Of the epic tales of Lakehead engineering, the most iconic begins with our cannon, Big Thunder. Located in the Centennial Building courtyard, a band of loyal and faithful engineers built the monument to stand as a symbol of engineering at Lakehead in 1972.
There were many reasons for choosing a cannon as an engineering symbol. Many famous engineers used cannons in their research to develop concepts both students and professionals use today. Joseph Fourier developed the principles of heat transfer by observing the energy being dissipated through the barrel walls. Ernst Mach determined the relationship for the speed of sound by firing projectiles from a cannon. The cannon also stands as a reminder to all engineers of the duality between destructiveness and development. But more than anything, it represents the strength and power of engineering.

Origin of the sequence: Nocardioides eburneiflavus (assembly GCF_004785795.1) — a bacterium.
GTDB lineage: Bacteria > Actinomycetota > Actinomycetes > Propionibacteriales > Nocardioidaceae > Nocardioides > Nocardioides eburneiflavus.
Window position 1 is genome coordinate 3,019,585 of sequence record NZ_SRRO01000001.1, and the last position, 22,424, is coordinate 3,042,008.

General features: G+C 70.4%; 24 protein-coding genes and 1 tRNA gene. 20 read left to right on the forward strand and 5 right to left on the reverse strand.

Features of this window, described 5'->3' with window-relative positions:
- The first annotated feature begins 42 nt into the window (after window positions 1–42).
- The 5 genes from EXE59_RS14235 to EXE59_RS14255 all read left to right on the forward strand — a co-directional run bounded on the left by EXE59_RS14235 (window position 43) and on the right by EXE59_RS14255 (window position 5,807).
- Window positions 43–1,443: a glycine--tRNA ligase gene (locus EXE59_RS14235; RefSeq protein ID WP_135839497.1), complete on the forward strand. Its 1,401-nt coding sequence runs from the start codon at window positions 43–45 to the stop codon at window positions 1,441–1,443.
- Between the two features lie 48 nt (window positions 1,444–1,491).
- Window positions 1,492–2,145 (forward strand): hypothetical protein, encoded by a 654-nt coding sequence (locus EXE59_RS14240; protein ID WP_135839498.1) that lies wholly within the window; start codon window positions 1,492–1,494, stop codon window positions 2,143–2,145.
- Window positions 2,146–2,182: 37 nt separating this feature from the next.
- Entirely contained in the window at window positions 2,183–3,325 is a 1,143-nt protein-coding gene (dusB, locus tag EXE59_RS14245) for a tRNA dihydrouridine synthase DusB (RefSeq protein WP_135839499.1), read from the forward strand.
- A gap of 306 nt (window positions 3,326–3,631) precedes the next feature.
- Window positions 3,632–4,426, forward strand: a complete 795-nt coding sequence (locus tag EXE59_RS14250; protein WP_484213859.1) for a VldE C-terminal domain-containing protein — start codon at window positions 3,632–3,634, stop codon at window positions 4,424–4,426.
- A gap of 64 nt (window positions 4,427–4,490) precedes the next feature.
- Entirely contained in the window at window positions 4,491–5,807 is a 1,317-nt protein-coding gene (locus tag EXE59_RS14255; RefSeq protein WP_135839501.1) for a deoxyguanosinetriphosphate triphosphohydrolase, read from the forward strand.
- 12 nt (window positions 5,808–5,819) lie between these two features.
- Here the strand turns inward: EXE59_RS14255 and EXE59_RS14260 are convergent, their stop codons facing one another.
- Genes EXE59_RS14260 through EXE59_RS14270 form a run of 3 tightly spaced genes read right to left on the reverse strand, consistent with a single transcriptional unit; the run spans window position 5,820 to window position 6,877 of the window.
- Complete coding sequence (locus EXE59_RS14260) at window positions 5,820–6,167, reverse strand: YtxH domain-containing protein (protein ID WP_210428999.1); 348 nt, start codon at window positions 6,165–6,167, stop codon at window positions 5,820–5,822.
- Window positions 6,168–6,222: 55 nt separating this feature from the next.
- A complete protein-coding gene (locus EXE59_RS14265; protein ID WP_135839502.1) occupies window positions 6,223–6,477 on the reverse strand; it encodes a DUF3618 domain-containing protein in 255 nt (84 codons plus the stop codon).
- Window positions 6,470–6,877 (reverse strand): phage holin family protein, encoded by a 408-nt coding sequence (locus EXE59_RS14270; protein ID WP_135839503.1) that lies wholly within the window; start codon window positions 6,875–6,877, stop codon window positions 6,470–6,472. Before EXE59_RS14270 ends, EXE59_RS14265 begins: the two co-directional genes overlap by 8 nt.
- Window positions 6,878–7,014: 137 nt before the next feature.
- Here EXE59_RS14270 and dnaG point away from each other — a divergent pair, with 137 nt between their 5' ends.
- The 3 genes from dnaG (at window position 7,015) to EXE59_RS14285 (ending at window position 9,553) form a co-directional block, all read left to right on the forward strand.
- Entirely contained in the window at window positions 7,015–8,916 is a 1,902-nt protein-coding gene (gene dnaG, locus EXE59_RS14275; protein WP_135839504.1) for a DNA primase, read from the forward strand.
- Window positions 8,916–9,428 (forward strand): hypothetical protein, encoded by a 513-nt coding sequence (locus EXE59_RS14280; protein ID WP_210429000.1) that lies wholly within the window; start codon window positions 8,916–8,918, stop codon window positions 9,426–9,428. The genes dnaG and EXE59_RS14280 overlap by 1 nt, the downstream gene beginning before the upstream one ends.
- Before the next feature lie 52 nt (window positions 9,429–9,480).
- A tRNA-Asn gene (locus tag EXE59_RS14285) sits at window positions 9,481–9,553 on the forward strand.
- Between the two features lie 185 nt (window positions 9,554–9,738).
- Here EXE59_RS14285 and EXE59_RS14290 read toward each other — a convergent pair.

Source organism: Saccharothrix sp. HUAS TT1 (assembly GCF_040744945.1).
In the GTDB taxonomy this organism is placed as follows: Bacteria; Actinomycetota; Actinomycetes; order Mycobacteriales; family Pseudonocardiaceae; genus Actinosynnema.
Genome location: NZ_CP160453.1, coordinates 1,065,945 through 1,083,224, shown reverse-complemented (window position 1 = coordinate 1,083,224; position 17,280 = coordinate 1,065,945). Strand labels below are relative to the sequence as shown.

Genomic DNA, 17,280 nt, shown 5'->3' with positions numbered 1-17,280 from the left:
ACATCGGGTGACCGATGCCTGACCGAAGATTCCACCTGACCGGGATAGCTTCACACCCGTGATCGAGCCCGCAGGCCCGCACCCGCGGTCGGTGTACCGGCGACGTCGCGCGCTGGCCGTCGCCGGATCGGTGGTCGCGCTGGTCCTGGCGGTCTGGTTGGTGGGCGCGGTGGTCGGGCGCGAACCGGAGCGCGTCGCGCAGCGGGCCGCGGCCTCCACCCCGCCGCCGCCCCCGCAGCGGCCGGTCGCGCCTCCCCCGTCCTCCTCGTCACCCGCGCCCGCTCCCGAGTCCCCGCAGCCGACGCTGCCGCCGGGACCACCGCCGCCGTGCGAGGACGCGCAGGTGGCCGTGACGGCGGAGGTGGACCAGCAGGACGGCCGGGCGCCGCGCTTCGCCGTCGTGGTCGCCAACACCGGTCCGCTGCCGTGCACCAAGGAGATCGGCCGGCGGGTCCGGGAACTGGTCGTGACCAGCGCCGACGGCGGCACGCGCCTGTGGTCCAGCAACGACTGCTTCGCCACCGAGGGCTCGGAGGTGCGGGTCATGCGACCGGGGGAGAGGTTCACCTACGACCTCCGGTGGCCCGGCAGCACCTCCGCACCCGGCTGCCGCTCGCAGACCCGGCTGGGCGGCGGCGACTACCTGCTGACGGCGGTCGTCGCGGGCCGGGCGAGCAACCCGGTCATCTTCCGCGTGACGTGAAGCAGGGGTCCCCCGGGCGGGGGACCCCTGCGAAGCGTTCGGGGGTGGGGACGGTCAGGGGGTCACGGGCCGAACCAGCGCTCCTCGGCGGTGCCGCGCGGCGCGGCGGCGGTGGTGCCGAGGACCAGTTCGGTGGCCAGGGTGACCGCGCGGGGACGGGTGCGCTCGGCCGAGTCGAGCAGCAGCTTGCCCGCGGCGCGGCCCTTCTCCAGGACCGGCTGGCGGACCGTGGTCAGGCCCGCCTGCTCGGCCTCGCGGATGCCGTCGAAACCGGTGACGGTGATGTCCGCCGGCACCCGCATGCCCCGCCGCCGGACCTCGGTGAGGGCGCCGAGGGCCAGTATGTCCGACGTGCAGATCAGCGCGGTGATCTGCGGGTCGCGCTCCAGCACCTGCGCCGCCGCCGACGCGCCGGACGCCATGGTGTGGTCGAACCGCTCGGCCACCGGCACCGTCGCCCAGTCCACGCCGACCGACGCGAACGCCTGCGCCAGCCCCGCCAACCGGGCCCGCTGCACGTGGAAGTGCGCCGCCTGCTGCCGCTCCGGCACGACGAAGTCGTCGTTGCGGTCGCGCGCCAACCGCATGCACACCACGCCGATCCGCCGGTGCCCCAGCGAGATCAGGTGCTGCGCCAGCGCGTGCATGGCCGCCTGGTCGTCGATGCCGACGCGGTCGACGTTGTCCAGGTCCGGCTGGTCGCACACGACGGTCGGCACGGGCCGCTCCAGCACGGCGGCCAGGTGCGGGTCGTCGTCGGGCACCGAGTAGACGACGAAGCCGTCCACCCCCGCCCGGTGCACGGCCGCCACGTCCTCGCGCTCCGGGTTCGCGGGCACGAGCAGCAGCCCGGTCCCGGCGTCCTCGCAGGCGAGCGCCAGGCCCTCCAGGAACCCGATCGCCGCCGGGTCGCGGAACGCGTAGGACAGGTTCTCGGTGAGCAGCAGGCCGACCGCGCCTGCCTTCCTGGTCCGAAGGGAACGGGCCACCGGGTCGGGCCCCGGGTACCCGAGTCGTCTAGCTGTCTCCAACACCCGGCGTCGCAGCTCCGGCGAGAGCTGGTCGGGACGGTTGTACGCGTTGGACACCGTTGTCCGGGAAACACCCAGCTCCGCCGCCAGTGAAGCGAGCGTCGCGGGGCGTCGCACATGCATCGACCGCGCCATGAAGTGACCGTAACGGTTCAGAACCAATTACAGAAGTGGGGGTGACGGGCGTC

Big Thunder has had a long history of vandalism. Since its erection it has been painted yearly by many rival faculties, only to be repainted black by the engineers. In 2003/2004, the cannon was painted green four times in a row, including the slogan “Forestry” both on the cannon uprights and sidewalks surrounding the cannon grounds. This led to an estimated 1100 pounds of wood chips being spread in the forestry lounge. The cannon remained untouched for the rest of the year.
In 1975, the foresters removed the cannon and placed it in Lake Tamblyn, but the engineers rebuilt it and rededicated it in 1976. Apparently the same happened in 78/79. It stayed relatively safe until a certain group of outdoorsy students filled it with concrete, attempting to silence it forever. But even that couldn’t deny Big Thunder: The end section was bored out and rendered operable, and then totally replaced in 1992. It underwent a full cosmetic restoration in 2000. In the past they used to say Big Thunder was unstoppable: its power was surpassed only by its fortitude. Despite surviving the ravages of time, Big Thunder is currently full of cement, for safety reasons.
Traditionally, the cannon is fired to signal the start of Frosh Orientation and Engineering Week.